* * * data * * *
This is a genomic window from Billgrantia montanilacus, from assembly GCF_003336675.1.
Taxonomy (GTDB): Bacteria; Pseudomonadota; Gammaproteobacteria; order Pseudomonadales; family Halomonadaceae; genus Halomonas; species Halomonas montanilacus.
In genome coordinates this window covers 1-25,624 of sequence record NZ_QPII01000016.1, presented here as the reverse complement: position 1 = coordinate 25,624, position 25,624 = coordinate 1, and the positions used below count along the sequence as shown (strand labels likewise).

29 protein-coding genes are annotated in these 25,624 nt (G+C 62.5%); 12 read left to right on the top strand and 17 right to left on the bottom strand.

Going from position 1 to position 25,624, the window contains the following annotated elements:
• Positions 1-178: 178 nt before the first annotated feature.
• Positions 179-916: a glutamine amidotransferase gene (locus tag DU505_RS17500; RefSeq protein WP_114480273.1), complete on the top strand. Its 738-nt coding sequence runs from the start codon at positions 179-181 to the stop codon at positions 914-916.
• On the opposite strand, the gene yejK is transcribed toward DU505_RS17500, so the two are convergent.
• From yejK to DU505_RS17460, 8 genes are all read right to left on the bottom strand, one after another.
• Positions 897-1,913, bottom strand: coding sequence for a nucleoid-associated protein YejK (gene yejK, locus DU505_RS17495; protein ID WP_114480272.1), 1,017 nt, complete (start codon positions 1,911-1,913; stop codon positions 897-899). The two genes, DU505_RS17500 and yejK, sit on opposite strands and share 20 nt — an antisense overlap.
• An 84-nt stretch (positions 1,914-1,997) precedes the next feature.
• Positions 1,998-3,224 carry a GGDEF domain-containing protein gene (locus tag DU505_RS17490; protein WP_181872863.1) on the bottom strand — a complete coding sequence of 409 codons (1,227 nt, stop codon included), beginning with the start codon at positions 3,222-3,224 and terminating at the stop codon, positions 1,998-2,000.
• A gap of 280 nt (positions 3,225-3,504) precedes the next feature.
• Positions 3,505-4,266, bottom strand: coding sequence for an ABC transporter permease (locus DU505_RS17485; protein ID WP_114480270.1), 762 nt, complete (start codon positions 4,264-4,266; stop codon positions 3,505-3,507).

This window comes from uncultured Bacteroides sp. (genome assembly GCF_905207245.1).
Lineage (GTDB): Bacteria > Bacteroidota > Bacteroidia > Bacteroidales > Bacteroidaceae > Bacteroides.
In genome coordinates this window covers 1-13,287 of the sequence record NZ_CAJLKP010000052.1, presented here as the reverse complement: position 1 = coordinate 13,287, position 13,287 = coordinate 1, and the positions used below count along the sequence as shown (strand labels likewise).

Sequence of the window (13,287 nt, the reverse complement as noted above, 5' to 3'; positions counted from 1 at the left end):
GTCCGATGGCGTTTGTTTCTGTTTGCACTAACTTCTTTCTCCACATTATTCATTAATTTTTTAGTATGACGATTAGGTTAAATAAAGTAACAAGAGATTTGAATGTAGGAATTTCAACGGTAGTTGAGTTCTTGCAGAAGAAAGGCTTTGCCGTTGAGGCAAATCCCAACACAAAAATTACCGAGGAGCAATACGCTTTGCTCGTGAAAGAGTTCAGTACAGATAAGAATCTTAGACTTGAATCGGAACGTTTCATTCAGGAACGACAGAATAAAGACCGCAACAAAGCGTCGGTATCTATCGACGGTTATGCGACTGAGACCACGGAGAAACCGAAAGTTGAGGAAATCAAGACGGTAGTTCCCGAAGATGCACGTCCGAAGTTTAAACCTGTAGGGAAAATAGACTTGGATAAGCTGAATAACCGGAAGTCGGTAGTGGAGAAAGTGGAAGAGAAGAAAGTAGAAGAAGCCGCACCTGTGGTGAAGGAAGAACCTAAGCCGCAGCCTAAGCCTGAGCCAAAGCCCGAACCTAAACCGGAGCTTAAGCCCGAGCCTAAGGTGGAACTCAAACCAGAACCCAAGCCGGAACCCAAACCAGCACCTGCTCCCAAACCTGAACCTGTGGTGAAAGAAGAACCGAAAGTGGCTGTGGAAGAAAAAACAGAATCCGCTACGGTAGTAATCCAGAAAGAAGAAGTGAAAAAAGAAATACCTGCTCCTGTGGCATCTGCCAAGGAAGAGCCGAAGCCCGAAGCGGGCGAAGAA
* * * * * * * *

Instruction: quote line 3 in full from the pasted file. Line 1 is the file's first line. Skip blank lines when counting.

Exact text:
In genome coordinates this window covers 1-25,624 of sequence record NZ_QPII01000016.1, presented here as the reverse complement: position 1 = coordinate 25,624, position 25,624 = coordinate 1, and the positions used below count along the sequence as shown (strand labels likewise).